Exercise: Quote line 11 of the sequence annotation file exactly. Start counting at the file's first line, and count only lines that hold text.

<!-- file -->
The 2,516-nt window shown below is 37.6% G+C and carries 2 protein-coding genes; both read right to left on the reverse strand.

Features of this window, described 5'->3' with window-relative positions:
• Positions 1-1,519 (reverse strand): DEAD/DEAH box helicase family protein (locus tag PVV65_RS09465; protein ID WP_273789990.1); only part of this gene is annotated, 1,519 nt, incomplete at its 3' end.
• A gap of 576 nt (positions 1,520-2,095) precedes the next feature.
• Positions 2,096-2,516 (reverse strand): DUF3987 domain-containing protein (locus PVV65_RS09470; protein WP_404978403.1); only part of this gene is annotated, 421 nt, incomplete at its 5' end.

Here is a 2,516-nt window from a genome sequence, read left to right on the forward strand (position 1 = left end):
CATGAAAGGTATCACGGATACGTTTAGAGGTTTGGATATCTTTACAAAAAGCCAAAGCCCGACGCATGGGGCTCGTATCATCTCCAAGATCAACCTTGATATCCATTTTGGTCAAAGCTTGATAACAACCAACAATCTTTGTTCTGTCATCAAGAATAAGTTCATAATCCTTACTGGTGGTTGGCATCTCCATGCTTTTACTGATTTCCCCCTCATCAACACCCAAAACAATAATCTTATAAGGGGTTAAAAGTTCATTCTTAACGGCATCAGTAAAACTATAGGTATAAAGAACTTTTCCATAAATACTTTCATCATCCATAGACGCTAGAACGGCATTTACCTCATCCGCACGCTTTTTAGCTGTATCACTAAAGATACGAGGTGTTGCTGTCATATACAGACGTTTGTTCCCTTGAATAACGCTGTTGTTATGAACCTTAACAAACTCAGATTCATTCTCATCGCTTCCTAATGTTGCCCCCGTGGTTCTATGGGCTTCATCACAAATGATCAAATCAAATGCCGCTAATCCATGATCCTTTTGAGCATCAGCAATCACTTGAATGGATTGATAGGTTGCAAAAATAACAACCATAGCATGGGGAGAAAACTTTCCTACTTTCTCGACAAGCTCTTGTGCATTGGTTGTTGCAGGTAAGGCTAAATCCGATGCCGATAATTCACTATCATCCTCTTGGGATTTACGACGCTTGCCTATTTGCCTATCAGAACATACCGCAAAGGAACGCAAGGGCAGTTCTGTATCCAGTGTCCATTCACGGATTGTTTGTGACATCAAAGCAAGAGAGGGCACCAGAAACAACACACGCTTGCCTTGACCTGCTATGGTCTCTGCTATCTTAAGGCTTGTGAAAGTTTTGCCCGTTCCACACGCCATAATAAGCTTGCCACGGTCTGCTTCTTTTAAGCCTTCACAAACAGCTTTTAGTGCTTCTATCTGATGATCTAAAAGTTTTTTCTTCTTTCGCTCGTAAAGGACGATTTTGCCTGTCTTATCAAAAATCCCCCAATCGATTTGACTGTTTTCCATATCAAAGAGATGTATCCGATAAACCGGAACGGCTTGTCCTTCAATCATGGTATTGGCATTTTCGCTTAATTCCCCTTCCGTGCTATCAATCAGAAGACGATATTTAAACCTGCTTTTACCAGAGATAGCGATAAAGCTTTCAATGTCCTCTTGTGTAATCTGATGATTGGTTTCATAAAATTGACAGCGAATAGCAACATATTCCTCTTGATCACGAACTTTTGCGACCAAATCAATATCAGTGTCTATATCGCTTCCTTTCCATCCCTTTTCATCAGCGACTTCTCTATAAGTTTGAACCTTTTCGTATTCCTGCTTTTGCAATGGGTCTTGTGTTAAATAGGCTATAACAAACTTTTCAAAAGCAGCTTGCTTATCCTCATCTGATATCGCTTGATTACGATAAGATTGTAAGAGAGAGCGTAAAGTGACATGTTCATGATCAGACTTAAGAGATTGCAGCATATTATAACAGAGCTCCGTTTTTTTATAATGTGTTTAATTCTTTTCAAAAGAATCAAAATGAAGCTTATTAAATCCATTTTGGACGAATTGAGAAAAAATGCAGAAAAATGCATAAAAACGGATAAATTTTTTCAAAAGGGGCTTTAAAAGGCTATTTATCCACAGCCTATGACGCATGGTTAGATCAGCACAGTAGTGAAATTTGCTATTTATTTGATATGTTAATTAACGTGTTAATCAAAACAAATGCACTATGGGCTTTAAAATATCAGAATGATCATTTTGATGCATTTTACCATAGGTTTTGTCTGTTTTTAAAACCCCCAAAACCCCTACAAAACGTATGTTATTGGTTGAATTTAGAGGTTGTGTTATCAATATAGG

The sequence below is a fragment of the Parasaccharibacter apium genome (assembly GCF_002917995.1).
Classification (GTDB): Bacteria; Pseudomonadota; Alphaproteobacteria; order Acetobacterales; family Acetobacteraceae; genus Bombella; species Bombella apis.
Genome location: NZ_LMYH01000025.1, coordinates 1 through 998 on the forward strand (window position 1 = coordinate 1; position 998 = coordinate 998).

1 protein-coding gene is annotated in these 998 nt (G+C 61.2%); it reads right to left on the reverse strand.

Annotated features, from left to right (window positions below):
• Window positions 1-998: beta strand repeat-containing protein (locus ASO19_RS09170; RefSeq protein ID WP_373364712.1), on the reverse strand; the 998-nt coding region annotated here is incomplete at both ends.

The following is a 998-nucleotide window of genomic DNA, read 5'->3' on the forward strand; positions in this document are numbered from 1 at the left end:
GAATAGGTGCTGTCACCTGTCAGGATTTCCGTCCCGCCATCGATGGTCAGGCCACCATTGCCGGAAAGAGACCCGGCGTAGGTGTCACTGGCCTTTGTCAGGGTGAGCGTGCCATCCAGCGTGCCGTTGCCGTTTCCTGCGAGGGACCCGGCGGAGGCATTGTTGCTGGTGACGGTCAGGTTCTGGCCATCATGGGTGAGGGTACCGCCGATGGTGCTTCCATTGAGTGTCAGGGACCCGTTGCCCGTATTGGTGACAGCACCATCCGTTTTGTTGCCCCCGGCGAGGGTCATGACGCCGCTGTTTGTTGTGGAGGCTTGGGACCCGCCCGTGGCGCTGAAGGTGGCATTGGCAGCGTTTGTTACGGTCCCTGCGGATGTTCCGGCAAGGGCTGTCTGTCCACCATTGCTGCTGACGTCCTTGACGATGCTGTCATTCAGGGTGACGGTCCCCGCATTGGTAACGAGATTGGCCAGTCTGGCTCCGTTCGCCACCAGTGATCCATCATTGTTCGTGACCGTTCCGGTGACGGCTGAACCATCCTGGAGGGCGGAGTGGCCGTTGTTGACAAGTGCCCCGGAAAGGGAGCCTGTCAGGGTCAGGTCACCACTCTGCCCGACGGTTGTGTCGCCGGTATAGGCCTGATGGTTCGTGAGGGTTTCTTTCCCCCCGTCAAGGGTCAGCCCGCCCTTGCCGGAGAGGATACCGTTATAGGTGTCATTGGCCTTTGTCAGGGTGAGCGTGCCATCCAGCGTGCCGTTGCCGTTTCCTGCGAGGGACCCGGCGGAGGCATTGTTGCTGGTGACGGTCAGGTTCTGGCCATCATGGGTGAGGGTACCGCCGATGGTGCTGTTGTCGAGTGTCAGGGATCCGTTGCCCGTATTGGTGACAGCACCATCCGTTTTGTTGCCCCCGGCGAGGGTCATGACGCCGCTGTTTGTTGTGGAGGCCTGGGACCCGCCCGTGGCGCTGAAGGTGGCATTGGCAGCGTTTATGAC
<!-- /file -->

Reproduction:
1 protein-coding gene is annotated in these 998 nt (G+C 61.2%); it reads right to left on the reverse strand.